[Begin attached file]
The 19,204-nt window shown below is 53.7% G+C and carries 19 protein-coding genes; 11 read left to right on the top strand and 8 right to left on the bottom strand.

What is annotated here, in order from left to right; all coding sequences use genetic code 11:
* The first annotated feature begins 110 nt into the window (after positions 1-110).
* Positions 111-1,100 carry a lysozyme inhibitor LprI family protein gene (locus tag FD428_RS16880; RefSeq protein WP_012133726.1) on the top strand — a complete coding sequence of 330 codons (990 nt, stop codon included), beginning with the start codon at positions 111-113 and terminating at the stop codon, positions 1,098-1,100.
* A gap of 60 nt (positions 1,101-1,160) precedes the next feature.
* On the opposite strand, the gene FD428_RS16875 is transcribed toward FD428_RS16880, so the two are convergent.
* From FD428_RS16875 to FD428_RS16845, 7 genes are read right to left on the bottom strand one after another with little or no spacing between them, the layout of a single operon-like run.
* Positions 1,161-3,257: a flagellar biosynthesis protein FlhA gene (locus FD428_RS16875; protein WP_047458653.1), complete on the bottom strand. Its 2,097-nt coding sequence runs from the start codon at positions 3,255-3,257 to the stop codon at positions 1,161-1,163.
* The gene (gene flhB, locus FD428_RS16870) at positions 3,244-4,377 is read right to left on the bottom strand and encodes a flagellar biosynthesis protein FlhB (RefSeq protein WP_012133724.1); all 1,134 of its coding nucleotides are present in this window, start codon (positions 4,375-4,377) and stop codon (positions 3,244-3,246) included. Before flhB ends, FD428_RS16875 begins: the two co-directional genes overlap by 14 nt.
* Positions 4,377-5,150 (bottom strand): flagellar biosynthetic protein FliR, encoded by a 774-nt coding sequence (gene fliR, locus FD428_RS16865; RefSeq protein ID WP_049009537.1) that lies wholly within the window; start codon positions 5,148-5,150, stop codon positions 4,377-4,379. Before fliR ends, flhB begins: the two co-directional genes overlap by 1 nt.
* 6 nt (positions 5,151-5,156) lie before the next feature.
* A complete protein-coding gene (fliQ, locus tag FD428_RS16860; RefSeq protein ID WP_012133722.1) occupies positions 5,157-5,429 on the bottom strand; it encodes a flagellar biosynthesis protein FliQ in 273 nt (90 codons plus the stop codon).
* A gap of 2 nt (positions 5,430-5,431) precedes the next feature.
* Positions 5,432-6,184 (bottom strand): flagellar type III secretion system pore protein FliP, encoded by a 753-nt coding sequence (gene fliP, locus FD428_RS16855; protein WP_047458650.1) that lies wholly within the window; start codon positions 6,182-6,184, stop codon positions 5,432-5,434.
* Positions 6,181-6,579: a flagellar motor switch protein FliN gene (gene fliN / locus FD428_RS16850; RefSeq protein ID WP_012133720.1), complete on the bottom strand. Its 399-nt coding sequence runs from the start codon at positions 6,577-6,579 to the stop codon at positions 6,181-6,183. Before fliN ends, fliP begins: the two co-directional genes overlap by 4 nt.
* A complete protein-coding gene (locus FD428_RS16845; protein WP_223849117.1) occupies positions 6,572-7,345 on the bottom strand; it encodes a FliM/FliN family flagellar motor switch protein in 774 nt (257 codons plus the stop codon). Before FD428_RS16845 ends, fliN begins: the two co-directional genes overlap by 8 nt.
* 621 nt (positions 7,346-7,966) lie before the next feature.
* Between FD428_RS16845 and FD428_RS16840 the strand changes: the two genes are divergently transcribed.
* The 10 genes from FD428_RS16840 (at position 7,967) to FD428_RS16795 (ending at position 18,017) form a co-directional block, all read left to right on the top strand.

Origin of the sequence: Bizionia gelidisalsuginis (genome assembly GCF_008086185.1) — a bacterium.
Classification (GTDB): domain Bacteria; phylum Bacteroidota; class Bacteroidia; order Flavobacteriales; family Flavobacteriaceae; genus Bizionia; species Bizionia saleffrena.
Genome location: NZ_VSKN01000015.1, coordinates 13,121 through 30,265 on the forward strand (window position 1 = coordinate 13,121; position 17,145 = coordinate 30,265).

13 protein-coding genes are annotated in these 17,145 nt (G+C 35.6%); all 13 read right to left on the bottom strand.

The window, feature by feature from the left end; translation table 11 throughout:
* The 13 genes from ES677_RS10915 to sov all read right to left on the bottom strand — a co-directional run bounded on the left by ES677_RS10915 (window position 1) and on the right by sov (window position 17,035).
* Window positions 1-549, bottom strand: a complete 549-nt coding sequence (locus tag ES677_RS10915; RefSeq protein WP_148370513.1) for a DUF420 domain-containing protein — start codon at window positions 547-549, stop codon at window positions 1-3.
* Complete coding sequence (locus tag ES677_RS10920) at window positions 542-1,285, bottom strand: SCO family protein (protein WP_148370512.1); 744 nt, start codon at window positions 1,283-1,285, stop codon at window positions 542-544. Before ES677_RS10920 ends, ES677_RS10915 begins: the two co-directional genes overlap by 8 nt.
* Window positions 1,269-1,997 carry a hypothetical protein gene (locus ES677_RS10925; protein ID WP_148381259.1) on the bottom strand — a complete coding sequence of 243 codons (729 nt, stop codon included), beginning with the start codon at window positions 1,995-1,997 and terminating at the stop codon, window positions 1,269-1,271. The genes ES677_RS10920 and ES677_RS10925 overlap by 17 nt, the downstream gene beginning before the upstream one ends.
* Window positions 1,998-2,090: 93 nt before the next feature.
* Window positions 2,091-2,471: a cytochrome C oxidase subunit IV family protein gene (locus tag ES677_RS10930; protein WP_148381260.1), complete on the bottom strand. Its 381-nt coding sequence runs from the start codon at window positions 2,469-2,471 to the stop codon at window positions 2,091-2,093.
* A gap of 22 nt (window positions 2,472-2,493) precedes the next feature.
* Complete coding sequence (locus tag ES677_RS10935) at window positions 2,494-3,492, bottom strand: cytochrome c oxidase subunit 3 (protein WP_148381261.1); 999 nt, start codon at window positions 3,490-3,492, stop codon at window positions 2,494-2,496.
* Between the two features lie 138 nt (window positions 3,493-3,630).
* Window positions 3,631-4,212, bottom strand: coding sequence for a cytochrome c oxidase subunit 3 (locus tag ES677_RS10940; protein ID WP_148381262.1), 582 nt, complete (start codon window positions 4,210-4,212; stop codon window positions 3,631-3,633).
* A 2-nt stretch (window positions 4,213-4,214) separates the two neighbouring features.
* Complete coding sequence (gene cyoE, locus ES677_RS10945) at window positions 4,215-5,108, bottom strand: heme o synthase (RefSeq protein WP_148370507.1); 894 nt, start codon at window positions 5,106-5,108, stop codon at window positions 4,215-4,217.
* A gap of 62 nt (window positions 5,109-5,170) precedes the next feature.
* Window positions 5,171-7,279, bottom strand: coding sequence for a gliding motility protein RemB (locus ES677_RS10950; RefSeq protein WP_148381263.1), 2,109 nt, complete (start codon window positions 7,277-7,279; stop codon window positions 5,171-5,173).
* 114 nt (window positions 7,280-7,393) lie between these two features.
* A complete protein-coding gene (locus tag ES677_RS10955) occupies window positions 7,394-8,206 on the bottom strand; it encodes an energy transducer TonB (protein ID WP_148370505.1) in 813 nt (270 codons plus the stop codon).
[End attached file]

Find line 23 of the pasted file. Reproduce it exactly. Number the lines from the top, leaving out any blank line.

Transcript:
13 protein-coding genes are annotated in these 17,145 nt (G+C 35.6%); all 13 read right to left on the bottom strand.